Origin of Chopsticks, Types of Chopsticks & Where to Make Them!

As asians, it isn’t very uncommon to use chopsticks. We may even feel odd and naked without them. We use chopsticks for most if not all of our meals, but how many of us actually think about their origins? Fret not, read on to find out more about this unique utensil!

Origins

The earliest existence of chopsticks dates far back to the Shang Dynasty (1766-1122 BC), where it was first used as a tool for cooking. These long sticks made from twigs were ideal for reaching into large pots full of hot water or oil.

People started using chopsticks as a table utensil from around 400 AD, during a population boom across the country. Resources (especially for cooking) became scarce and people had to learn to cook things quicker, with limited fuel. Food was cut into smaller pieces so it would cook faster, and chopsticks was used to pick up food in smaller pieces.

As Confucius says:

The honourable and upright man keeps well away from both the slaughterhouse and the kitchen. And he allows no knives on his table.

And with this, the use of chopsticks was popularized throughout the country.

Types of Chopsticks

Have you ever noticed that not all chopsticks look the same (other than the fundamental design)? Different countries (and their cuisines) have their own type of chopsticks. 

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Here are 4 countries whose populations’ use chopsticks primarily, each with their own type of chopsticks: Japanese, Korean, Chinese, and Vietnamese. The way the chopsticks are shaped largely depends on the type of food people eat.

Chinese Chopsticks (kuàizi 筷子)

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Chinese chopsticks are long and thick, and they are meant to act as an extension of our hands. As it is a common practice to share food, having longer chopsticks allows us to reach for food further away from us on the dining table. It also has blunt ends to pick up small pieces of food.

Japanese Chopsticks (hashi 箸 or otemoto おてもと)

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Japanese chopsticks are shorter and more pointed. The pointed ends of the chopsticks help with the dining experiences of the Japanese. As they eat a lot of fish, the pointed ends help get bones out of the meat. In Japanese culture, chopsticks are also placed horizontal to their food, whereas the chinese place it vertically. Wanna make a smart guess why? That’s right, the Japanese eat from bento boxes, and it’s simply not right to just place their chopsticks over the boxes. Fun fact, Japan was the country that invented disposable chopsticks!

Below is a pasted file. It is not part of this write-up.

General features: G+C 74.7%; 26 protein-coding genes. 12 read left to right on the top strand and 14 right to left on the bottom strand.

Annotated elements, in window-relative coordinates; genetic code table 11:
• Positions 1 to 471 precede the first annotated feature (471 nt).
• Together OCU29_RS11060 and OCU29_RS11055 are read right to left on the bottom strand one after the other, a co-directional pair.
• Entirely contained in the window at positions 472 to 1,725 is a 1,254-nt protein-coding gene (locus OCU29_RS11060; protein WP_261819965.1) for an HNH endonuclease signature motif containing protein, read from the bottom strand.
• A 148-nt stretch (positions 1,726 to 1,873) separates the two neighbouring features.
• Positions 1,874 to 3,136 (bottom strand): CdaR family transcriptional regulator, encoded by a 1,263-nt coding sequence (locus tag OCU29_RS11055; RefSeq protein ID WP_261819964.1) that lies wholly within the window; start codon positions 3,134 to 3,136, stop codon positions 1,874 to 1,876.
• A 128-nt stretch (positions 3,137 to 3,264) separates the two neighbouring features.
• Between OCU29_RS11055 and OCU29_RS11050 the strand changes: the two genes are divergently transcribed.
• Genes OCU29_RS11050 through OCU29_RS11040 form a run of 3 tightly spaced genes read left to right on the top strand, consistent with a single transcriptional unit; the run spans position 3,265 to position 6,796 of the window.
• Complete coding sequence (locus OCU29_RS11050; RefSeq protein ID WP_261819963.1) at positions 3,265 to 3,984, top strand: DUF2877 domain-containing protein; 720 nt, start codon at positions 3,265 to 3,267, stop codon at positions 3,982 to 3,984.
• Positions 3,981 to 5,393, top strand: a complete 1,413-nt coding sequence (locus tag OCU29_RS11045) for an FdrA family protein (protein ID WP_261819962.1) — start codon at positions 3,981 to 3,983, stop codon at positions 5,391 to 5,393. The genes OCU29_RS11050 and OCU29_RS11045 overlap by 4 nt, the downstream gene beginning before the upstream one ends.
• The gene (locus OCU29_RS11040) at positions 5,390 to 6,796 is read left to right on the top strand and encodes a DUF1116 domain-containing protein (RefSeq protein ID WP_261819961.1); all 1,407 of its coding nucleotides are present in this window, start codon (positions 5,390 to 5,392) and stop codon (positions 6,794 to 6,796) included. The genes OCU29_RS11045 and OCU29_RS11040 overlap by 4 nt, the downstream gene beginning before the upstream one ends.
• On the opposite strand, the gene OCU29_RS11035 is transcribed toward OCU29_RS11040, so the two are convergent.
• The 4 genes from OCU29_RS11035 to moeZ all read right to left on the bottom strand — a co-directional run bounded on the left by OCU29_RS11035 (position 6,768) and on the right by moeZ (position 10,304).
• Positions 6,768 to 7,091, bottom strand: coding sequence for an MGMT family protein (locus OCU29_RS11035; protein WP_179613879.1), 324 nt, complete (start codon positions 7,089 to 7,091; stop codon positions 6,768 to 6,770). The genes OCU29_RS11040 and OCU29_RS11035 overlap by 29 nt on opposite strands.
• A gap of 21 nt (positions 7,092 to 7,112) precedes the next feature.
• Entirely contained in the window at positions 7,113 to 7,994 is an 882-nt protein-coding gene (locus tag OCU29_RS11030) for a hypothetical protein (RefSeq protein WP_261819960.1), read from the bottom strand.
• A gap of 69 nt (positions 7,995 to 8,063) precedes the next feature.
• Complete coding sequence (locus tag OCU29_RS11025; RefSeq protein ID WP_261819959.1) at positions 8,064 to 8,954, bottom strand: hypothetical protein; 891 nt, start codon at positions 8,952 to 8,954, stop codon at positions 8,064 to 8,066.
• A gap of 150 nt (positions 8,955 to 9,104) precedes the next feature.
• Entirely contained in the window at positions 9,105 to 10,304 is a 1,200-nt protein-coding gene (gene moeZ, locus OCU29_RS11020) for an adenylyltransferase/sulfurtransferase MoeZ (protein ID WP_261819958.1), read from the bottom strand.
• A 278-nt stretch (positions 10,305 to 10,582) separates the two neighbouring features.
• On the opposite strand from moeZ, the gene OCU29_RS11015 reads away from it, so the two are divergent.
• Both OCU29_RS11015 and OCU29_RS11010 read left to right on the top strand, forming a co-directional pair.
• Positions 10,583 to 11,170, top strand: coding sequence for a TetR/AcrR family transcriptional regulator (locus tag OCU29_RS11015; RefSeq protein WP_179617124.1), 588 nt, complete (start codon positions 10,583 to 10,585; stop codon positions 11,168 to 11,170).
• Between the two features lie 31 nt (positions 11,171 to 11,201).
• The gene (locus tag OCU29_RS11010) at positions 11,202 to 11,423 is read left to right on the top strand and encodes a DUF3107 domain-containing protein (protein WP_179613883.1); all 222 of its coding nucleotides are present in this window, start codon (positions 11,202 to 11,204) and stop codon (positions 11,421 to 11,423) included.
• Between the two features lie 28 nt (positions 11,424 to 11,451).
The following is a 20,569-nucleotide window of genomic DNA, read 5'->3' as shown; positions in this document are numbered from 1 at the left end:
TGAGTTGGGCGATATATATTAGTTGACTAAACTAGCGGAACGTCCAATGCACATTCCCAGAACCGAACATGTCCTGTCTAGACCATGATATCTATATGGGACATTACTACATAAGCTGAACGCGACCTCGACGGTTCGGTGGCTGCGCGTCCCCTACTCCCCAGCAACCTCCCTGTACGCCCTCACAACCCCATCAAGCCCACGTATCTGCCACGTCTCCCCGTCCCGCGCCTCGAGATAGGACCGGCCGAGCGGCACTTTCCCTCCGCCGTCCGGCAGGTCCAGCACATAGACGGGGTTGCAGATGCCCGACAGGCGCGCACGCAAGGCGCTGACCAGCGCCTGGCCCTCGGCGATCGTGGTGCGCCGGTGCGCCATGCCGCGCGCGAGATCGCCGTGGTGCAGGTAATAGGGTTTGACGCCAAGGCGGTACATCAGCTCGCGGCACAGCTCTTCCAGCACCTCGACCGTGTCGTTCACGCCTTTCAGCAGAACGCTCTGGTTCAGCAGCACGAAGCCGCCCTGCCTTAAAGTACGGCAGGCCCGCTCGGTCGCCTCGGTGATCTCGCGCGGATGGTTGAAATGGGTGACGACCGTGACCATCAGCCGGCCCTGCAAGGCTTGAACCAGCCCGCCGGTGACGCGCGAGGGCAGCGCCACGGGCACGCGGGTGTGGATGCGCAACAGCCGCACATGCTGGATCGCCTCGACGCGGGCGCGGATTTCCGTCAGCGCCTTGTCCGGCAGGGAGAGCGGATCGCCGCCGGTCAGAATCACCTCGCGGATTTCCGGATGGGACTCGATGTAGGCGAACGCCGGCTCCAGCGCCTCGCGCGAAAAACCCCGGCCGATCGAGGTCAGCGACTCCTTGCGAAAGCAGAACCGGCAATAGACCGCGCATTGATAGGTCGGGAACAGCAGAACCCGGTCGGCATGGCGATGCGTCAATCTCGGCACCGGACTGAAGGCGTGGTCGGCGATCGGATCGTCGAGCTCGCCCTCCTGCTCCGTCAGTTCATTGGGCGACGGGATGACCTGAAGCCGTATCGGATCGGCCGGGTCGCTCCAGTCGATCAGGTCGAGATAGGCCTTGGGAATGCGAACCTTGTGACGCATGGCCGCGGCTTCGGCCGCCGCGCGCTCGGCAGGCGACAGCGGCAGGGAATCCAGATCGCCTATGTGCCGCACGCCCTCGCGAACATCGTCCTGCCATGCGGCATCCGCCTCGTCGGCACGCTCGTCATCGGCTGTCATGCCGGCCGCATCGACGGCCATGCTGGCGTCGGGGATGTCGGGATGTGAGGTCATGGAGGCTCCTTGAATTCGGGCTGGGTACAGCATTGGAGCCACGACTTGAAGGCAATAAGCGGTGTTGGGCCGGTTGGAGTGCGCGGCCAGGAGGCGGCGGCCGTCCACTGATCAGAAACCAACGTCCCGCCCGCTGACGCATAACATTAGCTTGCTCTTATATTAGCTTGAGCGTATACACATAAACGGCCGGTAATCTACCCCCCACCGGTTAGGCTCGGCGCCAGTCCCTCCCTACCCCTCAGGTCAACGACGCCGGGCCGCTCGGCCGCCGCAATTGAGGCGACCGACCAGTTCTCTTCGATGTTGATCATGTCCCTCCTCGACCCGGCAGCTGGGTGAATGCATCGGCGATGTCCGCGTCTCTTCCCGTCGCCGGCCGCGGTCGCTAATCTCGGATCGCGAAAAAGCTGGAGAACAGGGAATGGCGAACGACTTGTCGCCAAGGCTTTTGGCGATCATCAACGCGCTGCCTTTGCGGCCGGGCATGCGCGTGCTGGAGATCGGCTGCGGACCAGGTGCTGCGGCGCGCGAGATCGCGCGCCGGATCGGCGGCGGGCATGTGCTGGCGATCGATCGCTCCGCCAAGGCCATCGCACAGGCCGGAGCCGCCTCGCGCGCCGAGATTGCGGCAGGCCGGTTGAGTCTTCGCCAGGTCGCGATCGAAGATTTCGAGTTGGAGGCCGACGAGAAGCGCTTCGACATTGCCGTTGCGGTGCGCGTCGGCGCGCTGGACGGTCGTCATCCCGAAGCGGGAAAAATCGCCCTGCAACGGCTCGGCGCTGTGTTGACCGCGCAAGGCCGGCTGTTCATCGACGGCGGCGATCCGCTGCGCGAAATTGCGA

Korean Chopsticks (jeotgarak 젓가락)

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Korean chopsticks are iconically known for being heavy, long and flat. Previously used by royal families, Korean chopsticks were made of silver (now metal). The material was believed to have been able to detect poison in food (supposedly turning black when it came into contact with arsenic). However, it was later on discovered that the silver chopsticks change colour when touched by garlic, onion or rotten eggs - ingredients that release hydrogen sulfide which reacts with silver. This idea of using silver chopsticks was then adopted by commoners, and they replaced the silver with metal.

The reason for Korean chopsticks being flat? Firstly, to save resources and secondly (unsurprising by now), because of the food they eat! Metals are more durable for its frequent use in Korean BBQ. It’s also more hygienic!

Vietnamese Chopsticks (đũa 𥮊)

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Similar to Chinese chopsticks, the Vietnamese chopsticks are longer and thicker as well. The etiquettes of using the chopsticks are also much less complicated as compared to using chopsticks in Korea or Japan. One interesting fact about them, chopsticks made in northern Vietnam are usually made from bamboo, while those made in the south are made from coconut wood.

Interested in making your own chopsticks?

Knowing about chopsticks is interesting, being able to use a pair is cool, but using your own pair of handmade chopsticks? THAT’S EPIC.

Held along Woodlands Road, this chopstick-making workshop in Singapore teaches you the basics of woodworking (so you can go on and make other things on your own!). For the price of $90/pax, you get to take away your very own unique pair of chopsticks that you can use yourself or gift to your loved ones! So what are you waiting for? Sign up now!


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